Since the national awakening of political activism in 2012, radical resistant groups have become ubiquitous in urban spaces and discourses in Madrid. Whilst they remain highly visible in the urban landscape, radical activists occupy a liminal space, constructed as marginal and even criminal by local authorities and discourses. As such, actors must continuously renegotiate the threatening 'criminal' status in which they are seen to operate.

This study draws upon analyses of protest, urban space and online publications to further our understanding of how this group is constructed as threatening to centralised definitions of order. In parallel, victims of this 'ideological criminalisation' articulate their own status of exclusion, creating lasting resistant identities.

Drawing upon ongoing ethnographic research amongst new and established activist circles in the city of Madrid, this study examines how local discourses amalgamate and criminalise the politics of the radical left. Firstly, it presents a rhetorical and aesthetic analysis of how 'anarchists' as a group are portrayed as a liminal and threatening category, in opposition to order and governance. Ethnography conducted within the groups themselves, however, shows how this process of exclusion from 'legitimate' political circles is appropriated by actors and activists.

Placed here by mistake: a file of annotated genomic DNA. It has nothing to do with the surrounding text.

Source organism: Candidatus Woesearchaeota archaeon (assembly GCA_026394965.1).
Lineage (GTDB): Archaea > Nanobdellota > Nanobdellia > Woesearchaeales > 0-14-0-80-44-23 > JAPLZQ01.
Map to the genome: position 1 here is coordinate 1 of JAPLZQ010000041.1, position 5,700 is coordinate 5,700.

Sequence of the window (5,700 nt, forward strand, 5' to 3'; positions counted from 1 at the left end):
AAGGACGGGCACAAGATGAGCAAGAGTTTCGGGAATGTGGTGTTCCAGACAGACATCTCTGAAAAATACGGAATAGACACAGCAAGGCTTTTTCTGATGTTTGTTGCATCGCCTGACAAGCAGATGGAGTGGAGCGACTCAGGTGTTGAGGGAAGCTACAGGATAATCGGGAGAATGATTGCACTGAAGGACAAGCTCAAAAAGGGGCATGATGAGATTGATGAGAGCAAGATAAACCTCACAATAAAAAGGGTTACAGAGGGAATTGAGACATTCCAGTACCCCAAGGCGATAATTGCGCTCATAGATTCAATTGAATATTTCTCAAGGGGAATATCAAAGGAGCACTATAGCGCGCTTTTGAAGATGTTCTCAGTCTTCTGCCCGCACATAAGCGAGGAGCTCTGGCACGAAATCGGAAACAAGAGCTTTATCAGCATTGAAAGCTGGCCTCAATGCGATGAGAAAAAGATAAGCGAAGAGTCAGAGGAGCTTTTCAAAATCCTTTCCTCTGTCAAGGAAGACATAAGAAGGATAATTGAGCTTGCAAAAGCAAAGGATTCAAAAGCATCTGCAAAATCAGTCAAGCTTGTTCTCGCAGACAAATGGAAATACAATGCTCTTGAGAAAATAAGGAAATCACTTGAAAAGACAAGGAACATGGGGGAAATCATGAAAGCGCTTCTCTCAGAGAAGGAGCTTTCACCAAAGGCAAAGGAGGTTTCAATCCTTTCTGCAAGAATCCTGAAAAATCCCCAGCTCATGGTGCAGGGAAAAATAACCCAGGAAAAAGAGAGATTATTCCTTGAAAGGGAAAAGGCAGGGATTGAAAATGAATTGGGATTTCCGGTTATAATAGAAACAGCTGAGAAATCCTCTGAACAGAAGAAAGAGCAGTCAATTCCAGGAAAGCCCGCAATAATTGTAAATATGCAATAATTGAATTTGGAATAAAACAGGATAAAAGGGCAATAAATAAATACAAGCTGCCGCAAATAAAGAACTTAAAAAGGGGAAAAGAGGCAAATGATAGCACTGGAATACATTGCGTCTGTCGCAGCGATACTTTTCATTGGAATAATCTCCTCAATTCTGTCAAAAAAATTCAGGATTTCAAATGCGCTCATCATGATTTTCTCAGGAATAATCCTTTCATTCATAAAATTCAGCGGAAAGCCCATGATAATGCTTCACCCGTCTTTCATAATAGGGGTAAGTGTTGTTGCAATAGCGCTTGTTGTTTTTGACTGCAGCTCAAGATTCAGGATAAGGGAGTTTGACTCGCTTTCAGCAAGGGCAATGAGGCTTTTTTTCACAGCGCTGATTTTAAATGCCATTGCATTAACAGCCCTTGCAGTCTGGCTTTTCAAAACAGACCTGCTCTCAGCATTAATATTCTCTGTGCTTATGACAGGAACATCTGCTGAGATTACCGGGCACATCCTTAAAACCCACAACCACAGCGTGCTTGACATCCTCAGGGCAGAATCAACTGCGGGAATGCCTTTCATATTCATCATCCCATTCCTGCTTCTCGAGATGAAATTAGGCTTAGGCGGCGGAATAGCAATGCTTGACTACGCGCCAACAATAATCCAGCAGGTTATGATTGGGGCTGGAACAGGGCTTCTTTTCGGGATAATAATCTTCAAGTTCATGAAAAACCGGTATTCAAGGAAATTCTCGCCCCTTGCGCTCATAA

How actors appropriate their own exclusion as a political tool, creating recognisable and lasting resistant identities, is key to understanding the impact of political protest beyond electoral politics. This is of particular importance in a field which is being drastically transformed by the fluidity of image sharing, as aesthetic and identity often outweighs ideological content.